Epidemiology of Liver Disease in Cystic Fibrosis: A Longitudinal Study

J Hepatol. 2004 Dec;41(6):920-5. doi: 10.1016/j.jhep.2004.08.006.

Abstract

Background/aims: To describe the prevalence of liver disease in a cohort of 241 cystic fibrosis (CF) patients.

Methods: 241 CF patients were followed-up every 3 months with clinical and biological assessment, and every year with ultrasonography of the liver. The presence of liver disease was studied using a multivariate Cox's regression analysis including variables such as history of meconium ileus, pulmonary function, pancreatic insufficiency and CFTR gene mutations.

Results: The prevalence of liver disease was 18, 29, and 41% after 2, 5 and 12 years, respectively, and did not increase thereafter. In multivariate analysis, the probability of liver disease was independently associated with history of meconium ileus (P = 0.001) and pancreatic insufficiency (P = 0.004). CFTR mutations and severity of pulmonary disease were not associated with liver disease. Cirrhosis occurred in 19 (7.8%) patients at a median age of 10 years, and liver transplantation was required in five patients.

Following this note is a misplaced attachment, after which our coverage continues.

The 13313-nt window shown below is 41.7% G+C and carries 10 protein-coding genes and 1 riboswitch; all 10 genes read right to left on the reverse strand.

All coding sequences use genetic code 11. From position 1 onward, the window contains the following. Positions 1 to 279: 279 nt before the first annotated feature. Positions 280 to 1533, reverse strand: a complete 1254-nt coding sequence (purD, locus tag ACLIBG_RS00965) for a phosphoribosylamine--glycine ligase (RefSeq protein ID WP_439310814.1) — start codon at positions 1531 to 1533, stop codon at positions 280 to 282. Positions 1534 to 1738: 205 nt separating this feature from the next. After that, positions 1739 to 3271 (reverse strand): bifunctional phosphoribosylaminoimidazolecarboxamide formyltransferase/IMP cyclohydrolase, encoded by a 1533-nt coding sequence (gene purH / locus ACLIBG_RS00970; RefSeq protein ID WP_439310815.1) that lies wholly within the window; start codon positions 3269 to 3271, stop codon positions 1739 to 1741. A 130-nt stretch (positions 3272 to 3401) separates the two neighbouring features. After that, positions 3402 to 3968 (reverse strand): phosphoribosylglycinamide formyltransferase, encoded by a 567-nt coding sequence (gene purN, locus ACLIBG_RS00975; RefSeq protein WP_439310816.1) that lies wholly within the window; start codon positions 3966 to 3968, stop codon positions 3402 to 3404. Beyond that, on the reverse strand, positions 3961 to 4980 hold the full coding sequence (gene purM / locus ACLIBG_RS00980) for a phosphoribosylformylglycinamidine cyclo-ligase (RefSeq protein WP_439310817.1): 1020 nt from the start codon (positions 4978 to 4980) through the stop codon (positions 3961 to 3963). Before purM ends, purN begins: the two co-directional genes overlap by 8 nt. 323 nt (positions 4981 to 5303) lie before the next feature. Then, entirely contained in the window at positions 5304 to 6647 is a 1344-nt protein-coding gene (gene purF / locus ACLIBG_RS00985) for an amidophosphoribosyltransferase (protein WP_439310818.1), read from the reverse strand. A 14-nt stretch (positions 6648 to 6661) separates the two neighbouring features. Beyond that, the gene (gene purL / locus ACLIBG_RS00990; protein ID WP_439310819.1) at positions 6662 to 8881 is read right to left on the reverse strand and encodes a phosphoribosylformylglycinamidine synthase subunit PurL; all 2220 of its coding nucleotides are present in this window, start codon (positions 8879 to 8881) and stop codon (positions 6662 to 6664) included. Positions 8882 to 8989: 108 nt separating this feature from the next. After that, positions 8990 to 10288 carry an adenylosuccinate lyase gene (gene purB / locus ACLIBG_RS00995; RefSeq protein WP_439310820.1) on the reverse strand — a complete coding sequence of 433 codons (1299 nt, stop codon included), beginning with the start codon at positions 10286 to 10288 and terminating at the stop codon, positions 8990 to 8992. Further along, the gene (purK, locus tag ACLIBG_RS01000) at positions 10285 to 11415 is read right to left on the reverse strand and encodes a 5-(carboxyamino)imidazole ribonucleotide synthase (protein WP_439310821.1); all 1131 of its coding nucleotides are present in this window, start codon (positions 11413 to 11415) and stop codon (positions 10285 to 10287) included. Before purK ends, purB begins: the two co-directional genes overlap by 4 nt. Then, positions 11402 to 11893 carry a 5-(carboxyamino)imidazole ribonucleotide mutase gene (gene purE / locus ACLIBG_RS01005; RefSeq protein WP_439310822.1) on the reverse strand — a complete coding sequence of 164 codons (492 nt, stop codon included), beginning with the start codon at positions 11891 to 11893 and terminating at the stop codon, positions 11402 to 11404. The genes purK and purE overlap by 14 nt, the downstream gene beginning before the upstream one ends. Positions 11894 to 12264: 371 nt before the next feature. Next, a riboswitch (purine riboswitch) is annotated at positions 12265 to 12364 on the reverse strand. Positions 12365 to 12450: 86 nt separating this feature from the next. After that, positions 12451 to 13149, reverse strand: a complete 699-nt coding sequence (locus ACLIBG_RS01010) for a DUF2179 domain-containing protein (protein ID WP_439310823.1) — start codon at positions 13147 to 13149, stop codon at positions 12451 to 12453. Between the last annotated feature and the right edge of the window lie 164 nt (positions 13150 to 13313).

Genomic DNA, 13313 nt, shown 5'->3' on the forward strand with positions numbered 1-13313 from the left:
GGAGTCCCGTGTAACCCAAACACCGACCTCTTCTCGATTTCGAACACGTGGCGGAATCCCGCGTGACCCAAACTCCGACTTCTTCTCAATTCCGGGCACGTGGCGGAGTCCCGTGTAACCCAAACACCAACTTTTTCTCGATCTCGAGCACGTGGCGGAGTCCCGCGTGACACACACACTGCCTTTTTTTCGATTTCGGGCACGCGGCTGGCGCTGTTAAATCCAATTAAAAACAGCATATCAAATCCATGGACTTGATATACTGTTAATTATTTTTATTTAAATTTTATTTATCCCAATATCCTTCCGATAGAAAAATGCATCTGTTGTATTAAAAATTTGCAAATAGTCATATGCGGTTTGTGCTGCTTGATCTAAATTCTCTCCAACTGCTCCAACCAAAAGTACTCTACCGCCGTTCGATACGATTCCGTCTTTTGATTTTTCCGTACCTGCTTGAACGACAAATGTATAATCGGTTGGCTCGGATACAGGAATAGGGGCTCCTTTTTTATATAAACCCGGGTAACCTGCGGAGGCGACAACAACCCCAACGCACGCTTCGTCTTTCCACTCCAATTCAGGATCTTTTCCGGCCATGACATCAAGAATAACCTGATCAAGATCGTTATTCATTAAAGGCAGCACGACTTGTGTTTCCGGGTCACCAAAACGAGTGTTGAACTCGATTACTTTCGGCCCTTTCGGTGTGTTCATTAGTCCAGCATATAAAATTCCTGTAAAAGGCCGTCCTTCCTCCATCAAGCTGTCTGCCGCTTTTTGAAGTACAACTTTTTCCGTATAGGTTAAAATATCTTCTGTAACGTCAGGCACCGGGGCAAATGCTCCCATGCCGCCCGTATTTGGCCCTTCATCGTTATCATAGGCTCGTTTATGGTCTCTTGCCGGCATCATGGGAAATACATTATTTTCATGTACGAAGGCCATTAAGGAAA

Conclusions: This study shows that CF related-liver disease occurs mainly in the first decade of life with a prevalence of 41% of patients at 12 years of age. A history of meconium ileus and pancreatic insufficiency are predictive of liver disease. Preventive treatment with ursodesoxycholic acid could be considered in patients with meconium ileus.

MeSH terms

  • Adolescent
  • Age Distribution
  • Child
  • Child, Preschool
  • Cohort Studies
  • Cystic Fibrosis / complications*
  • Disease Progression
  • Exocrine Pancreatic Insufficiency / complications
  • Female
  • Humans
  • Ileus / complications
  • Incidence
  • Infant
  • Liver Diseases / epidemiology*
  • Liver Diseases / etiology*
  • Liver Diseases / physiopathology
  • Longitudinal Studies
  • Male
  • Meconium
  • Prevalence
  • Prognosis
  • Survival Analysis